LNG plan receives setback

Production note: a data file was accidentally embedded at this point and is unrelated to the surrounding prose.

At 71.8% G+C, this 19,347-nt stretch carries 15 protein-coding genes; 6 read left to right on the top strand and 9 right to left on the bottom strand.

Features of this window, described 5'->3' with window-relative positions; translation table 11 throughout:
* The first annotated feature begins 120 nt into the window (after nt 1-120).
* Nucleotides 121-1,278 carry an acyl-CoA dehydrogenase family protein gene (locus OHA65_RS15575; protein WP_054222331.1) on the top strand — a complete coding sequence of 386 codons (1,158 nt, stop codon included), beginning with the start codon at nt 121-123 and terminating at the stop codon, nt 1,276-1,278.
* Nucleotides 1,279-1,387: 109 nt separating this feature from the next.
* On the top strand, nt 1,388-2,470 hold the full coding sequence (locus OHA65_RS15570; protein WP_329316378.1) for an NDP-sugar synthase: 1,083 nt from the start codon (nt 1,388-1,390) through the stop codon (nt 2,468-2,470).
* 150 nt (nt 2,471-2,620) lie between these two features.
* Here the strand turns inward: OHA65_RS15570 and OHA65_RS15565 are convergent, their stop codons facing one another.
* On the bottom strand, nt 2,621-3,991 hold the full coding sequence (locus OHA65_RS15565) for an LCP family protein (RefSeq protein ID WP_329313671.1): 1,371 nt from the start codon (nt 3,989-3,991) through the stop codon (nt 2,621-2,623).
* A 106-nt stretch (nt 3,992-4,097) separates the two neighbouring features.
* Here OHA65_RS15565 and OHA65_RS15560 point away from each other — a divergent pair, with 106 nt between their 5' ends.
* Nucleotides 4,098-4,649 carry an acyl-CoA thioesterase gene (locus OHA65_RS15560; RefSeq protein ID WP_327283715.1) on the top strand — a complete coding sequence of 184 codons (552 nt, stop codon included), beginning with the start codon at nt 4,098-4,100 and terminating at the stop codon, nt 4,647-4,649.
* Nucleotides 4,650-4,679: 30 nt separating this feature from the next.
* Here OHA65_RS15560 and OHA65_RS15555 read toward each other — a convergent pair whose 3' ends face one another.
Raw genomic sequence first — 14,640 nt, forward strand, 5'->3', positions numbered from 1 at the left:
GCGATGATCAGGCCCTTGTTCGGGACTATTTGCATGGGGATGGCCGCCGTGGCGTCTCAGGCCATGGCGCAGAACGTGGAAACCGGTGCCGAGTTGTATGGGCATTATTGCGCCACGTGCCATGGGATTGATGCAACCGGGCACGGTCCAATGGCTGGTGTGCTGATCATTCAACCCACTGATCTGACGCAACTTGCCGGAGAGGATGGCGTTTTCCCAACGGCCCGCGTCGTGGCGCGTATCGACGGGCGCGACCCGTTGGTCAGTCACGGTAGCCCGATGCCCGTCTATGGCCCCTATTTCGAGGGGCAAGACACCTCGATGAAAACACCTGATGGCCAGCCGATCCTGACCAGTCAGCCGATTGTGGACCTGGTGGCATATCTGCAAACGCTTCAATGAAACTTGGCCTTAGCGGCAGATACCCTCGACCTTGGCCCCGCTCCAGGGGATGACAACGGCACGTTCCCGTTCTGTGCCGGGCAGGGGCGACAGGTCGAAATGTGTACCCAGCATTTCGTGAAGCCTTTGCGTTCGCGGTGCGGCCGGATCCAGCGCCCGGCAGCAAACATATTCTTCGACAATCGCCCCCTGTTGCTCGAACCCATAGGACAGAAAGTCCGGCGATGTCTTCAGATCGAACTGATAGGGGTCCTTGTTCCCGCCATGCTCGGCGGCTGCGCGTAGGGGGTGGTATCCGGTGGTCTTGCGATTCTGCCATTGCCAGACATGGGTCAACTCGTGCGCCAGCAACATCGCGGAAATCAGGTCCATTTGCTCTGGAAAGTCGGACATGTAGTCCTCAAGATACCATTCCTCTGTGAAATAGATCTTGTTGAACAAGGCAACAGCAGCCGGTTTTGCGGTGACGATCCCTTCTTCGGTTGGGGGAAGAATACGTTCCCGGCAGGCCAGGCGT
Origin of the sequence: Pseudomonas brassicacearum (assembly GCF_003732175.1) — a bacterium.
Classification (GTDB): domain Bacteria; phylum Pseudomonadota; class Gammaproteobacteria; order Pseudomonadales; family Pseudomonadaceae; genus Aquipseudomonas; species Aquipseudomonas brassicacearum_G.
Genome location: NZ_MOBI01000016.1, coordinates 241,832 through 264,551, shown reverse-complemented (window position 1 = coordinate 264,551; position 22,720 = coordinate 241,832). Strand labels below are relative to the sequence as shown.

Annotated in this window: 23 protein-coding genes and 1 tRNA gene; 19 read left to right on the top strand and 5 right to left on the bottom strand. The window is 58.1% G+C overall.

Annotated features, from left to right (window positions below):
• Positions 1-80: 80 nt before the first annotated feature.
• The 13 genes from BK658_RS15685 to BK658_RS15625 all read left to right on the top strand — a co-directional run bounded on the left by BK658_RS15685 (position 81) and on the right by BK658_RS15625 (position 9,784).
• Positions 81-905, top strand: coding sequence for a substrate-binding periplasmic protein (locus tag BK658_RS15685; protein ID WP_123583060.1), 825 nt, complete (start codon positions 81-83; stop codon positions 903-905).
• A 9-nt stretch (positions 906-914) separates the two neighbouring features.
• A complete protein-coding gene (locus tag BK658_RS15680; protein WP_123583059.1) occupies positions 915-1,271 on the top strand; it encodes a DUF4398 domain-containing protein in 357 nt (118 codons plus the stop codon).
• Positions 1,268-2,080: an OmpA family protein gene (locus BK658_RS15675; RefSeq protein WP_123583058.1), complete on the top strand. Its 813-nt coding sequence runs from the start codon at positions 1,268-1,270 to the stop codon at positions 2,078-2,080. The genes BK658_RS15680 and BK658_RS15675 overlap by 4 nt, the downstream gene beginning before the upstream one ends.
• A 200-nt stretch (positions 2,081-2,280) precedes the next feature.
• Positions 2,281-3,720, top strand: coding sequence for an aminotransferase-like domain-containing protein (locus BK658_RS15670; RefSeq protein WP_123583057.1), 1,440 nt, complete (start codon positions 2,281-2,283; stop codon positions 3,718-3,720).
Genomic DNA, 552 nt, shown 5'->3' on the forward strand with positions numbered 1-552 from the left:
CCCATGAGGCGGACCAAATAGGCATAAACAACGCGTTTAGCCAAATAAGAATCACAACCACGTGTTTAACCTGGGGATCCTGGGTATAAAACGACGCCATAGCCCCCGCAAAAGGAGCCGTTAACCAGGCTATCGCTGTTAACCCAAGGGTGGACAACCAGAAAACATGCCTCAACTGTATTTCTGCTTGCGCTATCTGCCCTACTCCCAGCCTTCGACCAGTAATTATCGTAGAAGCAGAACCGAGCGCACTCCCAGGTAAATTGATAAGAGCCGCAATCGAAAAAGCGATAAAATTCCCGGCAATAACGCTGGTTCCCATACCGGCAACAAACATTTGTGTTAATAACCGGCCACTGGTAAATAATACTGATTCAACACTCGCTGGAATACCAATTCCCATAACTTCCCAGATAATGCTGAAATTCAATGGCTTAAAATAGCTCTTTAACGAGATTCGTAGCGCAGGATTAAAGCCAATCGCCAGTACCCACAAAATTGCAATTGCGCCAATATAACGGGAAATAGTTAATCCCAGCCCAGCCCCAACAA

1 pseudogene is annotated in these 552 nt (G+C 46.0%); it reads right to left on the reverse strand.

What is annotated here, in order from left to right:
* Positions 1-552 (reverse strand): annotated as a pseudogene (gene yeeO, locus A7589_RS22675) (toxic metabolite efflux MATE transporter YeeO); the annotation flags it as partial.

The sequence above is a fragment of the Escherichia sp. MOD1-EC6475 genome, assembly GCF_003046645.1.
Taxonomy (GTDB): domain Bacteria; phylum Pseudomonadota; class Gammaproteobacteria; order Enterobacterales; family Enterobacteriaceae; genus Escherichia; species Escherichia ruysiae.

first_imgThat has been disputed by environmentalists who say there is no guarantee the project would do either because the gas could also be sold to other states. Gov. Arnold Schwarzenegger has veto power over the project, but cannot overturn the commission’s decision about the pipeline lease. He has not made a decision on what he’d do should the project move forward. “It would be inappropriate for me to take a position on any application before the review process is complete, but I do believe that liquefied natural gas should be a part of California’s energy portfolio,” Schwarzenegger said in a statement Monday. Opponents have argued the terminal would not meet clean air requirements and could be a terrorist target. A host of celebrities who live in Malibu, including Pierce Brosnan and Halle Berry, have protested the proposal. Commission Chairman John Garamendi, who is also the lieutenant governor, said he voted against awarding the lease permit because “serious questions remain about the project’s safety and its potential impact on the environment.” “In today’s world there are many compelling reasons to support the acquisition of numerous and plentiful energy sources for California. … However, no project should be built at the expense of our environment and our quality of life, and no project that is vague on critical safety issues should be approved,” Garamendi said in a statement. The 30-year lease considered by the three-member State Lands Commission would have granted BHP the right to build, operate, use and maintain the pipelines. The plan called for subsea lines, which would be laid about 100 feet apart, to be about 23 miles long but only cross about 4 miles of California land before reaching Ormond Beach in Ventura County. Without the subsea pipelines, the terminal would essentially be inoperable. 160Want local news?Sign up for the Localist and stay informed Something went wrong. Please try again.subscribeCongratulations! You’re all set! “We’re ecstatic,” said Susan Jordan, director of the California Coastal Protection Network, which provided the shirts and helped organize the opponents. “This effectively kills it.” Patrick Cassidy, a BHP spokesman said the company was disappointed, “but we remain committed to the process.” He said he didn’t know BHP’s next move, including whether the company would file any legal action. “We’ll have to consider what the options would be.” Under the project, chilled gas brought overseas by tanker would be heated, then piped ashore through two 24-inch diameter lines. From there, Southern California Gas Co. would pump it out to consumers. In all, the facility would process about 800 million cubic feet of natural gas every day. BHP officials have said the terminal would supply an amount equal to 10 percent to 15 percent of California’s daily consumption, bringing more reliability to the state’s energy sources and could ultimately lower prices. OXNARD – The State Lands Commission decided late Monday not to award a lease essential to a proposed liquefied natural gas terminal off the Southern California coast, citing environmental concerns. In the 2-1 vote, commissioners complicated efforts by Australia’s BHP Billiton LNG International Inc. to build an $800 million terminal in the ocean northwest of Los Angeles, about 14 miles off Malibu and about 20 miles off Oxnard. BHP officials have said the facility would provide a reliable source of low-polluting energy. “I … don’t believe this project is going to be in the best interests of the state or its residents,” said Commissioner John Chiang, who is also the state controller. The decision was met with loud cheers by the estimated 900 people who packed the auditorium for Monday’s commission hearing. Many were opponents who wore blue shirts emblazoned with the words “Terminate the Terminal.” last_img

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